Run by the North Isles Landscape Partnership, in conjunction with Business Gateway Orkney, and funded by the National Lottery Heritage Fund, the pilot scheme aims to help support those in more isolated areas tackle issues such seasonality, low footfall, sole traders having to be a “jack of all trades”, among other challenges.
Stronsay, which has been enjoying something of a rejuvenation in recent years, has a thriving and varied craft industry, and came under the media spotlight when a resident community group launched a campaign to attract more visitors and residents to the island which has a population of around 300.
Valerie Dawson, project officer with the North Isles Landscape Partnership, explained that if successful the pilot scheme will be rolled out to a further four North Isles, with the potential for more.
It is planned to hold a series of three evening sessions, over three weeks, which have been tailored to businesses and people on Stronsay.
Valerie said: “From Visit Scotland and Business Gateway you’ll receive practical advice and tips, while at each session you’ll also hear about the real experiences of guest speakers including the Papay Ranger, Jonathan Ford and knitwear designer, Lizza Hume from Hume Sweet Hume, and from a relatively new business, JP Orkney, which offers food and drink tours, electric camper van hire and self- catering.
“The sessions aim to give you the opportunity to get together with other business people, learn practical things that will directly benefit you and your business, and provide you with an opportunity to think about what Stronsay as a whole has to offer.
“We would like to help people learn more about the benefits that developing a strong online presence can offer.”
Session 1: Thursday 6 February
“BE SEEN – maximise the visibility and value of your business and your island”;
Session 2: Thursday 13 February
“BE EFFICIENT – improve your bottom line by maximising control and efficiency in your business”;
Session 3: Thursday 20 February
“BE THE BEST – provide customers and potential customers with what they’re looking for”.
Also, in the morning following each session, there will be opportunity for private discussions with Business Gateway, Visit Scotland and the North Isles Landscape Partnership, where people can ask specific questions and get individual advice on a one-to-one basis.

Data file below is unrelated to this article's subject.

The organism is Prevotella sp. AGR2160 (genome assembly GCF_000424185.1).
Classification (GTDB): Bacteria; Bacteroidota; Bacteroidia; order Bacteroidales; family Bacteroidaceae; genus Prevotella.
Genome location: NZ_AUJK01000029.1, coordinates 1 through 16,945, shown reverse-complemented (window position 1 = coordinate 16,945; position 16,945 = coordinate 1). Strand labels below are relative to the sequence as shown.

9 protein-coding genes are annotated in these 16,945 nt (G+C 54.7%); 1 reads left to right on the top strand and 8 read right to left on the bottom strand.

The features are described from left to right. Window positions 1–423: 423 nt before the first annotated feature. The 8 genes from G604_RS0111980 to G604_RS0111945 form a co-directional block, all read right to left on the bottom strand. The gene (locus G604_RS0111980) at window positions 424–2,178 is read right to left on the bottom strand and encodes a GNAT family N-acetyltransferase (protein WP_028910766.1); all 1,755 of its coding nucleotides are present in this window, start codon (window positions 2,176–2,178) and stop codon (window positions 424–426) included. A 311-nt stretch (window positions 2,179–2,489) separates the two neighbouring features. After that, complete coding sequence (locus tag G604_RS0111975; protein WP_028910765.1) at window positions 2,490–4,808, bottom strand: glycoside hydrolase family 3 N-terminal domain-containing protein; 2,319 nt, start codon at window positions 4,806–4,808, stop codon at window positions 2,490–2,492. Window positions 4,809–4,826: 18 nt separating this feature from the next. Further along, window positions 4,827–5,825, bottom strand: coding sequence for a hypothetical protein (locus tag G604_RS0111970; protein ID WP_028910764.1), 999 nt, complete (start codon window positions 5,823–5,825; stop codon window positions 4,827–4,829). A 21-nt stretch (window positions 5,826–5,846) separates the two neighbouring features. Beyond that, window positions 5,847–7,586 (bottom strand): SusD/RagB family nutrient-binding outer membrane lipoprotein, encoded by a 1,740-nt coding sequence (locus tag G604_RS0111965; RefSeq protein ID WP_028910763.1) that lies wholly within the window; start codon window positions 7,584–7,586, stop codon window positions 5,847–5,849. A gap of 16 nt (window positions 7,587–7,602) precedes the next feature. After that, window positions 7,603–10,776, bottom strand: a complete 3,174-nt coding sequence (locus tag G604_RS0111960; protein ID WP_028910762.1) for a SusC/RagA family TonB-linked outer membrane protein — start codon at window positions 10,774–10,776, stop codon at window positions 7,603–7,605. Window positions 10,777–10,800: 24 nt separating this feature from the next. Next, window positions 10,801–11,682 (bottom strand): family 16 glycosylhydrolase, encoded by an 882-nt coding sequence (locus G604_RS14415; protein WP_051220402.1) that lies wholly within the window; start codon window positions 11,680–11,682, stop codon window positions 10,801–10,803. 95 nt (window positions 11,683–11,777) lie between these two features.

Claire Kemp, from Orkney Business Gateway, said: “At each session we want to include a speaker who is a ‘real’ example of what it’s like to build a business and make it a success, then provide some information/professional advice through advisers, and also offer people the chance to network, talk and learn from each other. This is not about trying to tell people to do things differently or suggesting that what they are doing is wrong.
“The success of the project will depend on the numbers of businesses and people taking part and the feedback we get from that. We hope to run the project in at least five islands – with the intention of creating an even greater connection between the North Isles. By working together we can help make the whole island experience even better.
“No specific decision has been made as to which island may be next, but if there was any interest shown, that would certainly be given consideration.”
Hazel Shearer, from Airy Farm, fits both criteria running an existing business and having recently started a new one.
She said: “As a small business owner on Stronsay I'm delighted to hear about the proposed Business Academy for the North Isles. This project will be a fantastic opportunity for small business owners and local agencies to get together and share their stories, experiences and expertise.
“My own business Airy Fairy grew from a hobby, very little actual planning if I'm honest, perhaps not the best way to go into something and definitely a steep learning curve. A project such as this would have been a great help to me. As my husband, Norman and I start our new venture growing flowers on the farm – Airy Blooms - I know we will find this project invaluable.
“There are many challenges to face when running a remote business, distance from your market/customer, extra delivery charges, travel time and expenses for craft fairs/meetings to name just a few.
“Despite these challenges running your own business is very rewarding. I have met amazing people, other local business owners who have been so supportive and generous with advice, suppliers and visitors to my studio. It's all about forging relationships and making connections.”
The sessions are open and free to all businesses and any potential businesses, and while there is a focus on those with a tourism element, the content has been tailored content to be relevant to as many businesses as possible.
All sessions will take place from 7pm to 9pm in the Craftship Enterprise, with refreshments served.
To book your space contact the NILPS team - [email protected] or 879076